Adventure Sailing Holiday In Scotland - Kayaking In The Hebrides

Things To Do During Your Scottish Cruise

As our sea adventure vessels travel through the Sounds of the Hebrides, visit the remote islands and anchor in quiet bays and sea lochs you will enjoy an incredible amount of rare bird and marine life. We can set the sails (on ex-tall ship St Hilda), shoot a lobster pot, explore the rock pools, swim off the boat and even fish for supper. Or, we can also learn how to tie knots or just simply sit back (and photograph) and enjoy the wildlife. 

Over 24 species of sea birds have been recorded on the St Hilda, often in one day: from puffins, large rafts of Manx shearwaters and guillemots, including Brunnich's and black guillemots, to rare sightings of sea and golden eagles. Gannets abound, plunging into the sea like arrows; buzzards soar high overhead and sea divers and ducks bob over and under the waves. Seal colonies can be quietly approached in the tender and sometimes we anchor overnight close to the bird breeding colonies.

Rock Pooling

Rock pools abound on the pristine shore of our cruising area. It's great fun to wander along the shore and see how all the plants and animals live together in the rock pools left by the departing tides. Barnacles and limpets, anemones and hermit crabs all carry on feeding while the tide is out. Gazing into a pool we see the beautiful tentacles of the red and green anemones as they photosynthesize and attack and kill the plankton with their microscopic harpoons. There are scuttling crabs, darting fish, shooting shrimps, lumbering hermit crabs, red, green and brown seaweeds - all in a kaleidoscope of colour and movement.

Lobster Potting

On certain anchorages, we shoot our lobster pot and haul it the following day to examine our catch. The majority of the catch is returned, but a good-size lobster or crab could be served up for dinner if you so wish! Beside the lobsters and crabs we are always surprised by the amount of marine life in the pot: cod, ling, conger eels, dogfish, tope, sand eels, brittle stars, whelks, swimmer crabs to name but a few.


Everyone can have a go at fishing when we are at anchor. Small fish are put back, but if you are lucky and have a little skill the larger ones will end up in the pot that night. It's hard to find fresher fish for dinner, especially when the mackerel are in season.


You can jump or dive off the boat. For the less adventurous you can enter the sea by climbing down the ladder.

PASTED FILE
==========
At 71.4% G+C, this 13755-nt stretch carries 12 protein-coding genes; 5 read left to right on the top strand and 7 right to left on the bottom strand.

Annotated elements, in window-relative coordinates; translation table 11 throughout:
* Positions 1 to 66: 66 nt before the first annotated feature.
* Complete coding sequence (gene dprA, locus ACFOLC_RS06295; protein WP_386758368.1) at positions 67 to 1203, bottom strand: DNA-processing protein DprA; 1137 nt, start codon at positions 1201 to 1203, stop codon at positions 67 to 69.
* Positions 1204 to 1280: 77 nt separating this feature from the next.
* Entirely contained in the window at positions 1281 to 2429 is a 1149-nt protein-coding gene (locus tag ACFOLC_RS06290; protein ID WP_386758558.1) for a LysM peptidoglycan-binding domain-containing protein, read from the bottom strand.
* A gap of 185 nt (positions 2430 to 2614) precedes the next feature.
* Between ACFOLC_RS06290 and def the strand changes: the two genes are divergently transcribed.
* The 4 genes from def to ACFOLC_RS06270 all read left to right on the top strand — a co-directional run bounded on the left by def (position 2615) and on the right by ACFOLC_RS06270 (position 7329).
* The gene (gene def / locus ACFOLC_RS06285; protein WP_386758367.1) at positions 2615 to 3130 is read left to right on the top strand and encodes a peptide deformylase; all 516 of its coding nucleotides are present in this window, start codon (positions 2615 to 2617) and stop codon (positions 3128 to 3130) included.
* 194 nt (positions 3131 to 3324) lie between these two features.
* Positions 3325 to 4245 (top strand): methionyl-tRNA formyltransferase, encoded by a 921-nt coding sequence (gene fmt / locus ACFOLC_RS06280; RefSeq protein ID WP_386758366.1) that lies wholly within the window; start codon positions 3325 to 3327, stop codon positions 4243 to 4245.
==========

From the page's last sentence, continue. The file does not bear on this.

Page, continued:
Our Scottish Island cruises  are perfect for relaxing, sketching, painting and/or taking pictures with a knowledgeable skipper to guide you and dedicated chef who serves delicious meals prepared with fresh, locally sourced products. Guests who wish to improve their photography or sketching/painting skills with a tutor can do so with St Hilda Sea Adventures aboard one of our small ships. The tutor will be selected from the following website:

Scuba Diving, Canoeing, Stand Up Paddle Board, Kitesurfing, Windsurfing 

There is plenty of room onboard for you to bring your own equipment for those activities which you can enjoy from the boat. On Seahorse II we have two sea kayaks and a paddle board and on St Hilda and Gemini Explorer we have one sea kayak. Buoyancy aids are provided. 

Boat Operations, Sailing, Seamanship

You are welcome to join the skipper in the wheelhouse to steer and learn about navigating the local area. Navigating the boat on their own is something children are unlikely to forget. The skipper will also be happy to take you round the engine room and educate you on his diesel engine (aboard St Hilda a 6 cylinder Kelvin diesel engine!).  You will be able to help with: tying knots (a very important activity!); mooring; and on St Hilda you can help with the sails (if you want to hoist them). We anchor at night (or occasionally moor alongside a pontoon) - we do not travel at night for safety reasons. We only set the sails on St Hilda when conditions are right (ideally a broad reach) and do not sail in the very narrow sea lochs or beat into heavy weather!

Plankton Sampling

On some cruises, plankton sampling can be carried out from the decks or from the tender using professional plankton nets and examined aboard with microscopes. We can even take part in a scientific study of global warming to see if tropical species of plankton have arrived in Scotland's cooler seas. Under the microscope we discover such a huge variety of shapes and sizes, some are part plant part animal and some so bizarre, with large eyes and pincers, that they were the inspiration for the creature in the sci-fi film "Alien". 


If you need a break from the activities, you can also choose to relax and enjoy the beautiful scenery and extraordinary wildlife from the ships' decks. Make sure to bring your camera and if you wish your own binoculars. The boats have binoculars but you may wish to bring your own as there are lots of opportunities to spot birds and other wildlife.


The library is in the deck saloon. It has a range of informative books/leaflets on the local area as well as novels and board games. Remember to take your own favourite games and any extra reading material.

Going Ashore

The tender will take you ashore and pick you up at a prearranged time or signal. We want you to be able to do as much or as little exploration ashore as you wish and we can plan daily trips ashore. The skipper has good local knowledge of the best walks and attractions and any specialist activities. For insurance and safety reasons, the skipper operates the tender.

Another brilliant trip on the good ship Gemini Explorer with their fantastic crew. Wonderful food, excellent shore excursions and perfect weather. Couldn't ask for more.

Clive, June 2023